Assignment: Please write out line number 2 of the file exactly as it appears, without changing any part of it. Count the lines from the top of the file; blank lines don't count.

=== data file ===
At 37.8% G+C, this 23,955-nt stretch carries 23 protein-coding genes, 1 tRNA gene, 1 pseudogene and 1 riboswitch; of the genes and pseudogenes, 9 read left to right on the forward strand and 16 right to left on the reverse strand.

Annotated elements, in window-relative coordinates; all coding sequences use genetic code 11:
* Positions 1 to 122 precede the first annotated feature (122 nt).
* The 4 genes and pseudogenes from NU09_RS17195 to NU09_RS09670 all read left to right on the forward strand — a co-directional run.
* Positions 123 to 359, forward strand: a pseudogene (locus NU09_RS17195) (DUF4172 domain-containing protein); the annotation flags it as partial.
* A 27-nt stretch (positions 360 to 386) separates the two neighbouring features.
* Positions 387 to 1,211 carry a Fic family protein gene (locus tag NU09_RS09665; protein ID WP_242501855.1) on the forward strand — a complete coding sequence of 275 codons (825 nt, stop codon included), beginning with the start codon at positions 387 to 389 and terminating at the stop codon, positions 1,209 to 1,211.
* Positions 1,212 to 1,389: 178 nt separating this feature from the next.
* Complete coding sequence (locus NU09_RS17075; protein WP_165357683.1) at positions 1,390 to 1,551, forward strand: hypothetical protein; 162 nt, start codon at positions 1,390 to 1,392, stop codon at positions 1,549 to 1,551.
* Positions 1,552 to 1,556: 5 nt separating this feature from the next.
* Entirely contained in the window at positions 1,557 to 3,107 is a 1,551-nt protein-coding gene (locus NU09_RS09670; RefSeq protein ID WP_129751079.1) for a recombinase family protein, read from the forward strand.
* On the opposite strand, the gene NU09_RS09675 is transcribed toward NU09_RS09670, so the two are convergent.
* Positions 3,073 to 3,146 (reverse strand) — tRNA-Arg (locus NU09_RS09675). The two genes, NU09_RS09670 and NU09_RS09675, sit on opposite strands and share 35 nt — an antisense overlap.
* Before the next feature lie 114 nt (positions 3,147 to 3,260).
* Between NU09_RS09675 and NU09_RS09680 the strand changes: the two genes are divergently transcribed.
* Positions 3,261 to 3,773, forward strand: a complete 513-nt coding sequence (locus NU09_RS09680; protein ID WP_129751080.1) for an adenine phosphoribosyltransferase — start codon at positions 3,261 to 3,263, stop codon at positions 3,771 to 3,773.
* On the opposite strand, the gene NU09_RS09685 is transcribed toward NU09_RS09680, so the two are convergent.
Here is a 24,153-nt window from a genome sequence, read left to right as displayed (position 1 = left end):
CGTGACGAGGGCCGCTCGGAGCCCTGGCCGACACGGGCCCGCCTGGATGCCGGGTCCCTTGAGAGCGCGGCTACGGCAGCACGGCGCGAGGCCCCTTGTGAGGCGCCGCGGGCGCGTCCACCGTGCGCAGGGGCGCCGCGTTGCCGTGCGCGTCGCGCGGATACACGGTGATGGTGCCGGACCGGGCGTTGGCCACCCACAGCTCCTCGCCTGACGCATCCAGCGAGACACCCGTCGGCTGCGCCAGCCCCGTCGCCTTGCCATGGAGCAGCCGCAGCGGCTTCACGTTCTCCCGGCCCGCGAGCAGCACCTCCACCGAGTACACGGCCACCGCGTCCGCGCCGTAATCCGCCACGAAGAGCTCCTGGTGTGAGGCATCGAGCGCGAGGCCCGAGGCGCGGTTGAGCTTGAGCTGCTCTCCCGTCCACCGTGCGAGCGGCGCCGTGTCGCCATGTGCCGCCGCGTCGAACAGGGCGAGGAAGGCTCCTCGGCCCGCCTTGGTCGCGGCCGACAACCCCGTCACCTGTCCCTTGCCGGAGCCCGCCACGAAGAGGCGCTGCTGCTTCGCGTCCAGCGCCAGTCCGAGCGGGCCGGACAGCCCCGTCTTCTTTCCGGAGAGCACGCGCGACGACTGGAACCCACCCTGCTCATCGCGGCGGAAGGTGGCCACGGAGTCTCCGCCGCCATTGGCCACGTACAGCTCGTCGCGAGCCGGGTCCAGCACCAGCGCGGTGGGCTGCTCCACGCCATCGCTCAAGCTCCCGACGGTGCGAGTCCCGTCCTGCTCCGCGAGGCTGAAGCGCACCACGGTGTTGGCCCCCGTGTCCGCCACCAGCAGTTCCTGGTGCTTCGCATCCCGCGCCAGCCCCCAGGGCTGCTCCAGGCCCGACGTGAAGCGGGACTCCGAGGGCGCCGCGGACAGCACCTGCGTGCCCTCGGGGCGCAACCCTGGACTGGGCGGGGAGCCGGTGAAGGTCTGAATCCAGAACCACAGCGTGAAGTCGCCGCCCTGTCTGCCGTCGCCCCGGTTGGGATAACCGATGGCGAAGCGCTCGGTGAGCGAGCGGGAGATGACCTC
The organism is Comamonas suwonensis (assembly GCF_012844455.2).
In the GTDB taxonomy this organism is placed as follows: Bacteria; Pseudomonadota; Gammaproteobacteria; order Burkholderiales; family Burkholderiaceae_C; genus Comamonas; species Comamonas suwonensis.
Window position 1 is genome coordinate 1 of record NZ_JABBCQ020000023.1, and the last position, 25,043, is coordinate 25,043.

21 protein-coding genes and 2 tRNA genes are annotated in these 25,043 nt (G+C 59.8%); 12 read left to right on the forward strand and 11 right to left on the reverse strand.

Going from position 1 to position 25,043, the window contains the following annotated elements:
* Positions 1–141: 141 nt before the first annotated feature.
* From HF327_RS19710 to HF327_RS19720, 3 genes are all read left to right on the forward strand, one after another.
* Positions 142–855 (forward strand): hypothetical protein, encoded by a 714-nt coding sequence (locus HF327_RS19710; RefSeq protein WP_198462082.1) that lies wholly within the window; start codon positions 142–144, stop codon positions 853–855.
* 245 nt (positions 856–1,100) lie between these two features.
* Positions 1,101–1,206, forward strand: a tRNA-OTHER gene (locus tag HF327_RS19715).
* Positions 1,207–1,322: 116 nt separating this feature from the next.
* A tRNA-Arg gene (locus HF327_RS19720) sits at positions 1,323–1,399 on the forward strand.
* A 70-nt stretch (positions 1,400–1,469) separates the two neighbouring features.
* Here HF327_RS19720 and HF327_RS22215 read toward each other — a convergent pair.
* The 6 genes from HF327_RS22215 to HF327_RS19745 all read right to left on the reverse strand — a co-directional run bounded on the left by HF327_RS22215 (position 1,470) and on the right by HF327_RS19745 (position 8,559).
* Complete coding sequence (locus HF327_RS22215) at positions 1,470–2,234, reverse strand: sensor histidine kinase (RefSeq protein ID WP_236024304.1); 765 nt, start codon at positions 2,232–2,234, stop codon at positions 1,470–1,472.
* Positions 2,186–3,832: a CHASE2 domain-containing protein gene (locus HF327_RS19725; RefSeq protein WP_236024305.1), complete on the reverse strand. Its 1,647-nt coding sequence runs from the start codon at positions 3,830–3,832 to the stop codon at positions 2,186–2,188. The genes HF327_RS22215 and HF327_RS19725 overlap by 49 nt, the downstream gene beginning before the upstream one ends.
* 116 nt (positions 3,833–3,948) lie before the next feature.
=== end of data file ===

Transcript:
Annotated elements, in window-relative coordinates; all coding sequences use genetic code 11: